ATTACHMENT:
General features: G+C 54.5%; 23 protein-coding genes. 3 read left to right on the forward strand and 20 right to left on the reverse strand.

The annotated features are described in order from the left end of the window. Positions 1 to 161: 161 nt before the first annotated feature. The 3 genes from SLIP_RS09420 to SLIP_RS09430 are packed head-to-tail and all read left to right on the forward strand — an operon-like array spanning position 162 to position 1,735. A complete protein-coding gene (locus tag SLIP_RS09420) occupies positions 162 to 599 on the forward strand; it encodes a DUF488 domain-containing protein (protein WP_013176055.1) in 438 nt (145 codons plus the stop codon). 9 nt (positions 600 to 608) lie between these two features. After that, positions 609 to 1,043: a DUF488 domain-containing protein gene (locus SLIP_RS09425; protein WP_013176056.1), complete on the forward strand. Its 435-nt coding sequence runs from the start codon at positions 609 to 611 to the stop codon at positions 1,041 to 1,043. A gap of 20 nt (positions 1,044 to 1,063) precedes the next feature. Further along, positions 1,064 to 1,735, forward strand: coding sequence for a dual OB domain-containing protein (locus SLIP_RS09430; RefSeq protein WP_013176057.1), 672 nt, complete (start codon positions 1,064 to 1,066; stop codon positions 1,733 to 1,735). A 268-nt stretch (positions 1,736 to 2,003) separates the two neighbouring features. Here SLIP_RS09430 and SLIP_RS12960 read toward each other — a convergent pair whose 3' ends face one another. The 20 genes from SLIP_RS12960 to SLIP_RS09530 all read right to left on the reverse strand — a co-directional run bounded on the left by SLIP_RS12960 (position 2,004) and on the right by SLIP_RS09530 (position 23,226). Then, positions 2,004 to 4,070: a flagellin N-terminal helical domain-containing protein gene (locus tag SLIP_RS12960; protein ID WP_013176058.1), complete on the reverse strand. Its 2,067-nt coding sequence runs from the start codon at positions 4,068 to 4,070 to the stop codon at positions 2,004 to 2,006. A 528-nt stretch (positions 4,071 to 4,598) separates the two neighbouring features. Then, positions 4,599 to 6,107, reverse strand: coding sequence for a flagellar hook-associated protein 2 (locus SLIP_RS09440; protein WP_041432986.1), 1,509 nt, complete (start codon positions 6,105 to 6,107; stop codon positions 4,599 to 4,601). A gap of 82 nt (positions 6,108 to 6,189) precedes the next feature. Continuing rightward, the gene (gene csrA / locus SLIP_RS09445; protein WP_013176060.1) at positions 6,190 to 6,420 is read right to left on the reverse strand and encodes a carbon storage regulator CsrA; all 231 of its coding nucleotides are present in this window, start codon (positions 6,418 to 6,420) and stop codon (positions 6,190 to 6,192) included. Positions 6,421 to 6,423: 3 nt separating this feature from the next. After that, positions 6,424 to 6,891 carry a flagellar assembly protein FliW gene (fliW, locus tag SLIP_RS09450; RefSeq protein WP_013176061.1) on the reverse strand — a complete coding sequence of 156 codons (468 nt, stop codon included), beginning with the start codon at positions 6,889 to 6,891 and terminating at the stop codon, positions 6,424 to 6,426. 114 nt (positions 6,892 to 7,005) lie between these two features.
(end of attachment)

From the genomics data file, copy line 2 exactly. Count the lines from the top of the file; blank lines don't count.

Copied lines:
The annotated features are described in order from the left end of the window. Positions 1 to 161: 161 nt before the first annotated feature. The 3 genes from SLIP_RS09420 to SLIP_RS09430 are packed head-to-tail and all read left to right on the forward strand — an operon-like array spanning position 162 to position 1,735. A complete protein-coding gene (locus tag SLIP_RS09420) occupies positions 162 to 599 on the forward strand; it encodes a DUF488 domain-containing protein (protein WP_013176055.1) in 438 nt (145 codons plus the stop codon). 9 nt (positions 600 to 608) lie between these two features. After that, positions 609 to 1,043: a DUF488 domain-containing protein gene (locus SLIP_RS09425; protein WP_013176056.1), complete on the forward strand. Its 435-nt coding sequence runs from the start codon at positions 609 to 611 to the stop codon at positions 1,041 to 1,043. A gap of 20 nt (positions 1,044 to 1,063) precedes the next feature. Further along, positions 1,064 to 1,735, forward strand: coding sequence for a dual OB domain-containing protein (locus SLIP_RS09430; RefSeq protein WP_013176057.1), 672 nt, complete (start codon positions 1,064 to 1,066; stop codon positions 1,733 to 1,735). A 268-nt stretch (positions 1,736 to 2,003) separates the two neighbouring features. Here SLIP_RS09430 and SLIP_RS12960 read toward each other — a convergent pair whose 3' ends face one another. The 20 genes from SLIP_RS12960 to SLIP_RS09530 all read right to left on the reverse strand — a co-directional run bounded on the left by SLIP_RS12960 (position 2,004) and on the right by SLIP_RS09530 (position 23,226). Then, positions 2,004 to 4,070: a flagellin N-terminal helical domain-containing protein gene (locus tag SLIP_RS12960; protein ID WP_013176058.1), complete on the reverse strand. Its 2,067-nt coding sequence runs from the start codon at positions 4,068 to 4,070 to the stop codon at positions 2,004 to 2,006. A 528-nt stretch (positions 4,071 to 4,598) separates the two neighbouring features. Then, positions 4,599 to 6,107, reverse strand: coding sequence for a flagellar hook-associated protein 2 (locus SLIP_RS09440; protein WP_041432986.1), 1,509 nt, complete (start codon positions 6,105 to 6,107; stop codon positions 4,599 to 4,601). A gap of 82 nt (positions 6,108 to 6,189) precedes the next feature. Continuing rightward, the gene (gene csrA / locus SLIP_RS09445; protein WP_013176060.1) at positions 6,190 to 6,420 is read right to left on the reverse strand and encodes a carbon storage regulator CsrA; all 231 of its coding nucleotides are present in this window, start codon (positions 6,418 to 6,420) and stop codon (positions 6,190 to 6,192) included. Positions 6,421 to 6,423: 3 nt separating this feature from the next. After that, positions 6,424 to 6,891 carry a flagellar assembly protein FliW gene (fliW, locus tag SLIP_RS09450; RefSeq protein WP_013176061.1) on the reverse strand — a complete coding sequence of 156 codons (468 nt, stop codon included), beginning with the start codon at positions 6,889 to 6,891 and terminating at the stop codon, positions 6,424 to 6,426. 114 nt (positions 6,892 to 7,005) lie between these two features.